By: Amanda Wilson
A few weeks ago, I posted about the increasing popularity of U.S. corporations moving their headquarters abroad, as illustrated most recently by the proposed Burger King/Tim Hortons merger. This type of transaction is referred to as a corporate inversion, which is a transaction in which a U.S. based multinational corporation restructures so that its U.S. parent is now owned by a foreign parent corporation (a Canadian corporation in the Burger King/Tim Hortons proposed acquisition). A corporate inversion has gained increasing popularity because of the high U.S. corporate tax rate and the desire to minimize U.S. taxes. For obvious reasons, the Obama administration does not like corporate inversions and wants to stop them.
Yesterday, the Treasury Department took its first step in attempting to stop corporate inversions. First, it has made it more difficult for U.S. corporations to invert by requiring that the former owners of the U.S. company own less than 80% of the post-inversion entity. The Treasury Department also announced a new rule to do away with so-called “hopscotch loans”. A loan by a foreign subsidiary to a U.S. entity will be treated as a dividend to the U.S. parent, resulting in U.S. taxes. Inverted entities have avoided this rule by having the foreign subsidiary make the loan to the new foreign parent entity. The Treasury Department announced that these “hopscotch loans” by foreign subsidiaries to the new foreign parent will now be treated as investment in U.S. property, resulting in such loans being treated as a taxable dividend from the foreign subsidiary to the U.S. parent.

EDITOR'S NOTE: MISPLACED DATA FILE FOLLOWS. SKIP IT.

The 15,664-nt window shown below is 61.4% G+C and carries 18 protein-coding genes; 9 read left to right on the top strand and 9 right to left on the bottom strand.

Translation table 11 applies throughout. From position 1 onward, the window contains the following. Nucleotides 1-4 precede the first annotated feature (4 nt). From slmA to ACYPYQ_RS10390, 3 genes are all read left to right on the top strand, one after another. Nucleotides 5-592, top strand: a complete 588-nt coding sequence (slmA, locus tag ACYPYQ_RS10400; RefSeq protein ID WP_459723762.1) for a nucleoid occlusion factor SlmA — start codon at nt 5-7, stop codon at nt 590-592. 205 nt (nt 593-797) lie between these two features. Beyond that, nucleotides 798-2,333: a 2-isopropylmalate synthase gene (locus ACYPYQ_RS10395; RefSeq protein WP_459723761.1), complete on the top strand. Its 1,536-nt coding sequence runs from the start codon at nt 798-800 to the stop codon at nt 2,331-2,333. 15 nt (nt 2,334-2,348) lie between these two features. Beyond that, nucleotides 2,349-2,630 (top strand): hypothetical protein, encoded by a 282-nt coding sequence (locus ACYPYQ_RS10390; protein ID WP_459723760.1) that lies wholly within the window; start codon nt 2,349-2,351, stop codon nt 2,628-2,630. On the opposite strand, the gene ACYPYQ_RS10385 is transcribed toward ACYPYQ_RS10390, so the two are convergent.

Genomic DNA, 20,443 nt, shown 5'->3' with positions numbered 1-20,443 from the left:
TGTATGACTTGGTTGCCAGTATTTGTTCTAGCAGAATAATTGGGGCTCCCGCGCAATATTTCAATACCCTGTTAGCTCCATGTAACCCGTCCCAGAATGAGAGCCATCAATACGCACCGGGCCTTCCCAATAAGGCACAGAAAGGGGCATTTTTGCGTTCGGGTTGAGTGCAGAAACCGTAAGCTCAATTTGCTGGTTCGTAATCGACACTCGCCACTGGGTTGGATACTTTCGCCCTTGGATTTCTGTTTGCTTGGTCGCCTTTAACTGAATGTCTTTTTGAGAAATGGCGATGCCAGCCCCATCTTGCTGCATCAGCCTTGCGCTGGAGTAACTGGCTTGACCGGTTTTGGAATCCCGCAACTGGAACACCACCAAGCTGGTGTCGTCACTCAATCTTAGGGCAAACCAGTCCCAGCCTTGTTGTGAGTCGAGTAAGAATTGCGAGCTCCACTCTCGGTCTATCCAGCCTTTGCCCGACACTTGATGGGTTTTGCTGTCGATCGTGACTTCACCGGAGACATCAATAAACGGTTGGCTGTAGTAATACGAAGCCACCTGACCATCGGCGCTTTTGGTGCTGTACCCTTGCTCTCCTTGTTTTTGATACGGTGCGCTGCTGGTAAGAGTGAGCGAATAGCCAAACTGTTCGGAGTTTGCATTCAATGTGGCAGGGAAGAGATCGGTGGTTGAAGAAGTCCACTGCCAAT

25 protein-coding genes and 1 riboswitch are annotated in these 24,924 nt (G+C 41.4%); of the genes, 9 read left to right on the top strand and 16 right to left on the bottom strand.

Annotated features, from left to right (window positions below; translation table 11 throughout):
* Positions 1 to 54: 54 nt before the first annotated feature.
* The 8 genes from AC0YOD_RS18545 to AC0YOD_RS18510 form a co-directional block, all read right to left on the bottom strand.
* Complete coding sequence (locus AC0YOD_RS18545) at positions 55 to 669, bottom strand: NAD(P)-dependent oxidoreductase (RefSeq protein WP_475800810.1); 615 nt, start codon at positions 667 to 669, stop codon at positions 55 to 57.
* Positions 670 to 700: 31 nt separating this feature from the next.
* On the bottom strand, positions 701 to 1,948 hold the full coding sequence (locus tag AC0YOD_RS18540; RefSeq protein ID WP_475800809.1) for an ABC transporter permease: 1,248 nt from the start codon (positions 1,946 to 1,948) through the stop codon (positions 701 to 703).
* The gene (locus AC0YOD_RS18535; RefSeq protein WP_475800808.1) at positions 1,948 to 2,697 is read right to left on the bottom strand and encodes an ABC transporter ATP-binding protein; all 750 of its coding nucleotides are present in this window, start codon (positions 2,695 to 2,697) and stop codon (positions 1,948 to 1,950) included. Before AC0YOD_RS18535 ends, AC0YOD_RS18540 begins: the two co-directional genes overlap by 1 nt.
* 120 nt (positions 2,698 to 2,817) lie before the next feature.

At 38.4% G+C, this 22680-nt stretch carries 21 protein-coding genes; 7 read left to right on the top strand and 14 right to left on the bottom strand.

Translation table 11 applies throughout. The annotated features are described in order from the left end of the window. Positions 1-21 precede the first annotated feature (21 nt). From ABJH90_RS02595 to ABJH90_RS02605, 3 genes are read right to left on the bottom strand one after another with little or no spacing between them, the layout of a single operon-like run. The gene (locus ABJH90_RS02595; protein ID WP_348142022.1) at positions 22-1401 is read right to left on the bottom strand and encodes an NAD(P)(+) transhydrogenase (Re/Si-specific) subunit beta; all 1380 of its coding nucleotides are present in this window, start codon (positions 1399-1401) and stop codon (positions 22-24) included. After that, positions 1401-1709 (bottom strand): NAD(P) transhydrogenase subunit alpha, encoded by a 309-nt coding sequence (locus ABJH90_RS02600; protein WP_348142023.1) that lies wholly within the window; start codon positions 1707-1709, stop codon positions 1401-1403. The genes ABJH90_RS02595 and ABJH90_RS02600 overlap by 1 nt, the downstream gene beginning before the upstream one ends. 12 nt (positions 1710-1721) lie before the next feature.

Yesterday’s announcement was simply a first step, as the Treasury Department stated that it will continue to look for other actions that it can take to limit the tax benefits of inversions. So stay tuned.